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  • News

    Sacrificed dog remains feed tales of Bronze Age ‘wolf-men’ warriors

    Remains of at least two Late Bronze Age initiation ceremonies, in which teenage boys became warriors by eating dogs and wolves, have turned up in southwestern Russia, two archaeologists say. The controversial finds, which date to between roughly 3,900 and 3,700 years ago, may provide the first archaeological evidence of adolescent male war bands described in ancient texts.

    Select boys of...

    08/07/2017 - 07:00 Anthropology, Archaeology
  • News

    Humans first settled in Australia as early as 65,000 years ago

    Tools, paints and other artifacts excavated from an ancient rock-shelter in northern Australia are giving new glimpses into early life Down Under. The first humans may have arrived on the continent 65,000 years ago — 5,000 years earlier than previously thought — and they were sophisticated craftspeople, researchers report July 19 in Nature.

    Archaeologists unearthed three distinct layers...

    07/19/2017 - 13:00 Archaeology, Anthropology
  • News

    Dog domestication happened just once, ancient DNA study suggests

    People and pooches may have struck up a lasting friendship after just one try, a new genetic study suggests.

    New data from ancient dogs indicates that dogs became distinct from wolves between 20,000 and 40,000 years ago, researchers report July 18 in Nature Communications. Dogs then formed genetically distinct eastern and western groups 17,000 to 24,000 years ago, the researchers...

    07/18/2017 - 11:18 Genetics, Animals, Archaeology
  • News in Brief

    Copper in Ötzi the Iceman’s ax came from surprisingly far away

    Ötzi the Iceman’s copper ax was imported.

    The mummy’s frozen body and assorted belongings were found in 1991 poking out of an Alpine glacier at Italy’s northern border with Austria. But Ötzi’s ax originated about 500 kilometers to the south in what is now central Italy’s Southern Tuscany region, say geoscientist Gilberto Artioli of the University of Padua in Italy and colleagues. It’s...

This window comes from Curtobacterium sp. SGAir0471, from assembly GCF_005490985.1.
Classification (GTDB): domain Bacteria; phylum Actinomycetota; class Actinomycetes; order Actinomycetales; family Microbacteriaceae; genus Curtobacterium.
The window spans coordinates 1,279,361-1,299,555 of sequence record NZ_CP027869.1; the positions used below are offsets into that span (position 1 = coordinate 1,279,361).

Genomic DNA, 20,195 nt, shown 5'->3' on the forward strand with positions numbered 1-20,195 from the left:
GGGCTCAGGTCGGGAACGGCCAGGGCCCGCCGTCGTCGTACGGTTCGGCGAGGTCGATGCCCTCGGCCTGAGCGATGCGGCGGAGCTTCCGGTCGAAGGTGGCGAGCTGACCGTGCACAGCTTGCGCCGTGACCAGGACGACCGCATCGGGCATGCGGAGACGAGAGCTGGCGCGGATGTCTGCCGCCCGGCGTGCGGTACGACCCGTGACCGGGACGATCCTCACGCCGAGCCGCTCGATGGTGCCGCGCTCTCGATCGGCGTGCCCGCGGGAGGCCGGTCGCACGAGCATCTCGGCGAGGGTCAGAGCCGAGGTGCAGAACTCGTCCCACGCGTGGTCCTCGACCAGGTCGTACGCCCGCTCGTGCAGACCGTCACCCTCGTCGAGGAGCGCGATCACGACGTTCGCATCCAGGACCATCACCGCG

07/14/2017 - 07:00 Archaeology, Anthropology
  • News in Brief

    Pin-drop test pops Greek amphitheater’s acoustic claims

    BOSTON — Guidebook claims about the superior acoustics of the ancient Greek amphitheater of Epidaurus are a tad melodramatic. An actor’s voice can be heard in the back row, but whispers and other quiet noises cannot, acoustician Remy Wenmaekers reported June 28 at a meeting of the Acoustical Society of America.

    The acoustics of the 14,000-seat theater, which dates to the fourth century B...

    07/06/2017 - 15:45 Archaeology, Physics
  • News in Brief

    Carved human skulls found at ancient worship center in Turkey

    Hunter-gatherers who built and worshiped at one of the oldest known ritual centers in the world carved up human skulls in a style all their own.

    At Turkey’s Göbekli Tepe site — where human activity dates to between around 11,600 and 10,000 years ago — people cut deep grooves in three human skulls and drilled a hole in at least one of them, say archaeologist Julia Gresky of the German...

    06/28/2017 - 14:00 Anthropology, Archaeology
  • News

    Sound-reflecting shelters inspired ancient rock artists

    Ancient rock artists were drawn to echo chambers. Members of early farming communities in Europe painted images in rock-shelters where sounds bounced off walls and into the surrounding countryside, researchers say.

    Rock-shelters lacking such sound effects were passed up, at least in the central Mediterranean, report archaeologist Margarita Díaz-Andreu of the University of Barcelona and...

    06/26/2017 - 08:00 Archaeology, Anthropology
  • News

    DNA reveals how cats achieved world domination

    The cat is starting to come out of the bag when it comes to revealing when and how wild felines became couch kitties.

    A tale hidden in ancient cat DNA suggests cats were probably first domesticated in the Middle East. They later spread, first by land, then by sea, to the rest of the world, researchers report June 19 in Nature Ecology & Evolution.

    Early farmers brought...

    06/19/2017 - 17:01 Genetics, Archaeology, Animals
  • News

    Oldest known Homo sapiens fossils come from northern Africa, studies claim

    In a surprising and controversial geographic twist, the earliest known remains of the human species, Homo sapiens, have turned up in northwestern Africa, researchers claim.

    Fossils attributed to H. sapiens and stone tools unearthed at Jebel Irhoud, Morocco, date to approximately 300,000 years ago, an international team of researchers report June 7 in two papers in Nature. Until now, the...

    06/07/2017 - 13:00 Anthropology, Archaeology, Human Evolution
  • Science Ticker

    Mummy DNA unveils the history of ancient Egyptian hookups

    Egyptian mummies are back in style at the summer box office — and in genetics labs. A study of genetic blueprints from 90 mummies repairs the frayed reputation of sarcophagus occupants as sources of ancient DNA. And it reveals evidence of a hookup history with foreigners from the east.

    An Egyptian mummy served up the first ancient human DNA sample in 1985 (SN: 4/27/85, p. 262). But both...

    05/31/2017 - 16:30 Genetics, Archaeology